After the second mass shooting in Virginia in as many weeks that left seven people dead midday Wednesday, Republican Gov. Glenn Youngkin said Wednesday his administration plans to introduce a bill in the General Assembly this winter to strengthen mental health resources.
While offering few details to reporters following an annual Thanksgiving ceremony, Youngkin said his program would provide more resources, address staffing issues and recognize that people experiencing mental health crisis need same-day processing.
“It’s extremely important,” Youngkin said. “We know we’ve been through a mental health crisis and we need to take very immediate action.”
Lt. Governor Winsome Earle-Sears said in a statement Wednesday, “I am committed to making mental health issues a priority for my office and will work with the Governor, Attorney General, General Assembly and leadership. locals to deal with this crisis. ”
When asked if he was open to legislation restricting access to firearms, Youngkin said “now is not the time” to talk about such issues.
“I basically believe there will be a time to talk about these things. I believe people who are trying to bring them up are trying to talk about things that really have time,” Youngkin said. This is not the time. Today is the time to support families and bring people together. There will be a time to talk about these things.
The comments followed a mass shooting at a Walmart in Chesapeake on Tuesday night. Seven people died, including the shooter, who self-inflicted a wound. Four people remain hospitalized, WAVY 10 reported Wednesday morning.
On November 13, a University of Virginia student shot and killed three former football teammates and injured two on a bus returning from a school trip in Washington DC. The alleged shooter, Christopher Darnell Jones Jr., is in custody, and Attorney General Jason Miyares’ office is conducting an external investigation into the shooting at the request of the university.
And earlier this year, two Bridgewater College police officers were killed in a campus shooting. The shooter faces charges in Rockingham County.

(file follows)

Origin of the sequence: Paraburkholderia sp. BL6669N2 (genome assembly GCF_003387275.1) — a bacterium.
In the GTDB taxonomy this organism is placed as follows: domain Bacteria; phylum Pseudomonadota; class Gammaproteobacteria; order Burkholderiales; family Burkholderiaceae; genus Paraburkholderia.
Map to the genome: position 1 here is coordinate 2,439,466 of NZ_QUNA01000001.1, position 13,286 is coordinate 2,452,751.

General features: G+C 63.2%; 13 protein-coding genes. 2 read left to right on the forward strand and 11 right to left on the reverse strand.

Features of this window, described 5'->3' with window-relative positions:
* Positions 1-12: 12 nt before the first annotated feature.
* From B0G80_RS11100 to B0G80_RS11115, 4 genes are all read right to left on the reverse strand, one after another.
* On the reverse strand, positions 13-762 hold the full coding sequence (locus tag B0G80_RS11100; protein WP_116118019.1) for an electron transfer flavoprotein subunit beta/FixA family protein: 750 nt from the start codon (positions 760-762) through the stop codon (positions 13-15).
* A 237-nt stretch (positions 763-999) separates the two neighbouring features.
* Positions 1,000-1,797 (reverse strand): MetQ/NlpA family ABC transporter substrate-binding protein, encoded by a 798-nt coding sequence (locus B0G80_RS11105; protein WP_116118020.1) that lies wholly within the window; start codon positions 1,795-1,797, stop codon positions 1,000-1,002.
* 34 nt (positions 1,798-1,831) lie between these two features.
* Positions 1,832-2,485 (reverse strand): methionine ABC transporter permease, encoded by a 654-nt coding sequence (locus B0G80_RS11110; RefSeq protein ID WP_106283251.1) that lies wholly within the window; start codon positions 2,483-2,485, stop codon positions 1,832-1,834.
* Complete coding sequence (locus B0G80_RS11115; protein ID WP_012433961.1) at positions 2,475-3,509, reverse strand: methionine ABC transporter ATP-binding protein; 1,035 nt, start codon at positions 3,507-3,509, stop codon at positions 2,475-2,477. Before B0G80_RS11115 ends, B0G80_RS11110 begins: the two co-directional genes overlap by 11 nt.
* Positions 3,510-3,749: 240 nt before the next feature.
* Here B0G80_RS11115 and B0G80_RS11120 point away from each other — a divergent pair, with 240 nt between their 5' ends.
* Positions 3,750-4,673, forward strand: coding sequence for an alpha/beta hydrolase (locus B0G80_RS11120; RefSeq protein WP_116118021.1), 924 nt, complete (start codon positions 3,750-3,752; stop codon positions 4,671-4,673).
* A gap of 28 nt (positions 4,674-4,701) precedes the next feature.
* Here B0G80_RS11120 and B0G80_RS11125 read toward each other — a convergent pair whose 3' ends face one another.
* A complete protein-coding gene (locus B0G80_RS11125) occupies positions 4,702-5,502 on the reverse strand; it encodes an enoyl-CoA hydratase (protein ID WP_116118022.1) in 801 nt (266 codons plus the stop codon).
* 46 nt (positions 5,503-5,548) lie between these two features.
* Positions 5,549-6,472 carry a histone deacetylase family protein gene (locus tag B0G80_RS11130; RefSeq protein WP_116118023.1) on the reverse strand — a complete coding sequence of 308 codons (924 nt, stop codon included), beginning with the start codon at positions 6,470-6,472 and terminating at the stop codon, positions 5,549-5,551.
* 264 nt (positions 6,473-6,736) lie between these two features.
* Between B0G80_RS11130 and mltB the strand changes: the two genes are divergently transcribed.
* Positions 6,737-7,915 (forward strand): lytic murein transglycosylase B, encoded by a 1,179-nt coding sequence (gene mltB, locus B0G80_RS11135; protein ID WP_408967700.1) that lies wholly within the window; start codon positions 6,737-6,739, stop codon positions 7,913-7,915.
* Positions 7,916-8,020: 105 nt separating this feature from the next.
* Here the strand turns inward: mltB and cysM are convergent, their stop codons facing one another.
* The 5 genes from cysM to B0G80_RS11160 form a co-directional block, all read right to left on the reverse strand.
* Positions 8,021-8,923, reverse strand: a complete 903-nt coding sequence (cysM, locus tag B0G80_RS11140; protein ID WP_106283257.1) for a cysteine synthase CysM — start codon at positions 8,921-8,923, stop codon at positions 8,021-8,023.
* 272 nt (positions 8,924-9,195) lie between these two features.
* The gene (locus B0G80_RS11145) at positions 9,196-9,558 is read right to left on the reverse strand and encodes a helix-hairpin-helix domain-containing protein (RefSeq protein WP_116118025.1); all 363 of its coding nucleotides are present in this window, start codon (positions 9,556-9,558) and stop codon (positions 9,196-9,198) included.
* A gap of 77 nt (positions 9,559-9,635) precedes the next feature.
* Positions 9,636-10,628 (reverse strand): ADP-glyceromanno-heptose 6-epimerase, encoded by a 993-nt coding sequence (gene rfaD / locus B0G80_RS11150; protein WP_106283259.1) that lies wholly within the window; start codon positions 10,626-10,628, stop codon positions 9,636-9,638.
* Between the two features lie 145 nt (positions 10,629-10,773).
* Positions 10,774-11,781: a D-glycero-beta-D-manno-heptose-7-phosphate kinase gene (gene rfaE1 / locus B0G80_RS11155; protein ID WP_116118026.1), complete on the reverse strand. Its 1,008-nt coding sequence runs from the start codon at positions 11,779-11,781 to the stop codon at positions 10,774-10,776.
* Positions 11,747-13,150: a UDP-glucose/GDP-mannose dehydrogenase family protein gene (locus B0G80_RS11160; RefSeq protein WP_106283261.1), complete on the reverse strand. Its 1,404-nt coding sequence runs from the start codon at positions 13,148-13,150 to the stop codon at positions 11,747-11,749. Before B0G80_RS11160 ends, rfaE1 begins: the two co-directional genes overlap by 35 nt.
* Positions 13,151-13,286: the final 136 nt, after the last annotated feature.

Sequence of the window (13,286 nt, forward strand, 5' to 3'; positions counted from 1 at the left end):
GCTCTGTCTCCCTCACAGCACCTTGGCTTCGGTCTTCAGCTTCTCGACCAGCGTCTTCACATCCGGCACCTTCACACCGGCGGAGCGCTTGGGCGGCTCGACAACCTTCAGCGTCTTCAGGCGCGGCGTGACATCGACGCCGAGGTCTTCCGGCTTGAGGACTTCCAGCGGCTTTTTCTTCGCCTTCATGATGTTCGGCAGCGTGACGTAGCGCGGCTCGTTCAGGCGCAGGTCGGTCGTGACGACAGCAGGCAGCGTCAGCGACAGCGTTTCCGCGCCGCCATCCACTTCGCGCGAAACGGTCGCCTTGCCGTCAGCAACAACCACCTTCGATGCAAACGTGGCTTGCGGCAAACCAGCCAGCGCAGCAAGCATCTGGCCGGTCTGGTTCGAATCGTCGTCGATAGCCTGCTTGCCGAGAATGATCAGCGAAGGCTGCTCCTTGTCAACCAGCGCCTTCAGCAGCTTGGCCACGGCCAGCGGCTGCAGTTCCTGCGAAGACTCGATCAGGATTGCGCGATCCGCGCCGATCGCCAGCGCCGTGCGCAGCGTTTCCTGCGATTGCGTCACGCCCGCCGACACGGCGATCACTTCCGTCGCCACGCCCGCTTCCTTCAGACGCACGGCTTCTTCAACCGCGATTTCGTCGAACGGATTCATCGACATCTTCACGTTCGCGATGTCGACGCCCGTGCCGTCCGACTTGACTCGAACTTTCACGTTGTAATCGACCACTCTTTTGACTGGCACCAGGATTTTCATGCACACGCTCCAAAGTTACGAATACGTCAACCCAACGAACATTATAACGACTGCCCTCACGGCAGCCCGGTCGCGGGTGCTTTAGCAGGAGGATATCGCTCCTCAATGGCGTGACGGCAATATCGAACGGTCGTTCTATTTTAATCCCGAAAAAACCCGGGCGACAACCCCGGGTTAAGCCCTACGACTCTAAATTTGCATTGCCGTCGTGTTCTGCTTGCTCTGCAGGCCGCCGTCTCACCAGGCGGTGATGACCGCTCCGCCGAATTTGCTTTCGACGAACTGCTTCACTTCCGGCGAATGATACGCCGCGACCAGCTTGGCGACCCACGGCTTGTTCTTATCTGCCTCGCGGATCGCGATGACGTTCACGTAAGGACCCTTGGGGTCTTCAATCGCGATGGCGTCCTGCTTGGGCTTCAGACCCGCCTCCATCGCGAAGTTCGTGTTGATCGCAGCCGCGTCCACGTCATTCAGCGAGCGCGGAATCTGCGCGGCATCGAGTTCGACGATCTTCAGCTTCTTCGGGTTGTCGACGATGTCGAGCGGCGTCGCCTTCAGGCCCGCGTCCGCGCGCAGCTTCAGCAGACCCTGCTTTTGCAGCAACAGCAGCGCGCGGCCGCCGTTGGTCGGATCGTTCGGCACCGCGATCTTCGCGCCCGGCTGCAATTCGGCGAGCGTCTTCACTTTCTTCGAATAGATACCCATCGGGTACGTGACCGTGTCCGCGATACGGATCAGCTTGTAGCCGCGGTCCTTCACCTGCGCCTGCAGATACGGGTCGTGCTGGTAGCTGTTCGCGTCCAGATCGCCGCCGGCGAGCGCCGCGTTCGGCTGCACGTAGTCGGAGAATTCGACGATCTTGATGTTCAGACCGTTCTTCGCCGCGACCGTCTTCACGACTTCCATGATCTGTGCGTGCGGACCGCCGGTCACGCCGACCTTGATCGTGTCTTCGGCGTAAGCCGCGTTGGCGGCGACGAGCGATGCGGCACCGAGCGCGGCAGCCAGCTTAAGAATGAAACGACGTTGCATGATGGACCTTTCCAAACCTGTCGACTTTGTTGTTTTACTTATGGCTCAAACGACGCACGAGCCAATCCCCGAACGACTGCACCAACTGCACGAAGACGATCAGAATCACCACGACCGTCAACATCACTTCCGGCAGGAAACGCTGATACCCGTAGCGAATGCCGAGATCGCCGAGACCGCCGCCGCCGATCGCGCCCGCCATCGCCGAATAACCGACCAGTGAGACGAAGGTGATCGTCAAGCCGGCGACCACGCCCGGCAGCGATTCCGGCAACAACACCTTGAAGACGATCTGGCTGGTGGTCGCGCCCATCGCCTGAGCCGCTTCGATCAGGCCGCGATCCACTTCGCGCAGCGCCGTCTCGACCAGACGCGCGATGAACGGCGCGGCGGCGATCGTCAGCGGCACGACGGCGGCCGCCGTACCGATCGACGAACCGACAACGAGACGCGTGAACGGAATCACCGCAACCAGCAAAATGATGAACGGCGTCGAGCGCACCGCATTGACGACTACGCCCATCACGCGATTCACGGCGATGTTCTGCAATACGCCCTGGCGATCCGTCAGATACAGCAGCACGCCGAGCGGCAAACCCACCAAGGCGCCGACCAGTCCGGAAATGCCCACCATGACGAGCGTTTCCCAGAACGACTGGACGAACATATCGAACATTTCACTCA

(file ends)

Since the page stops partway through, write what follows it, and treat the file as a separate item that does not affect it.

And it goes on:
Pressures on the mental health system
Virginia’s mental health system has been under strain for several years, with problems culminating in July when understaffing forced the state to temporarily close five of its psychiatric hospitals to new admissions for safety reasons.
Demands on public hospitals have also increased. Since Virginia’s “beds of last resort” law went into effect in 2014, which requires state psychiatric facilities to admit patients after an eight-hour period if no bed can be found in ‘other institutions, the number of patients admitted to remand orders increased by nearly 400%.
The biennial budget adopted by the General Assembly last June provided salary increases of 37% on average for direct care staff in public mental health facilities to stem the losses. No increase was included for staff of community service commissions, local agencies that serve people with behavioral health issues in the community.
Mental health issues among students were also one of the top issues highlighted by the Joint Commission on Legislative Review and State Audit in a recent study on the impact of COVID-19. on Virginia schools. JLARC found these issues to be of “concern” among students. At the same time, some districts are losing mental health providers due to what those providers say are changes in how the state handles the provision of these services.
Violence Reduction Efforts
Virginia passed major gun control reforms in 2020 while the state was controlled by Democrats. The legislation imposed universal background checks on gun sales, instituted red flag orders, required gun owners to report lost or stolen guns, increased certain gun penalties. fire and reinstated the previous law of one handgun per month. A proposal to ban assault weapons entirely failed in the Senate.
Last session, with power split between Democrats and Republicans, the parties agreed to include $13 million in the state budget aimed at reducing shootings through a fund that could provide grants to local governments, community groups and hospitals for gun violence reduction efforts and another fund focused on crime prevention strategies.
The figure was well below the $27 million proposed by incumbent Governor Ralph Northam and pushed by Senate Democrats last session for a nationwide gun violence prevention and response center. the state within the Virginia Department of Criminal Justice Services.
Courtesy of Virginia Mercury.
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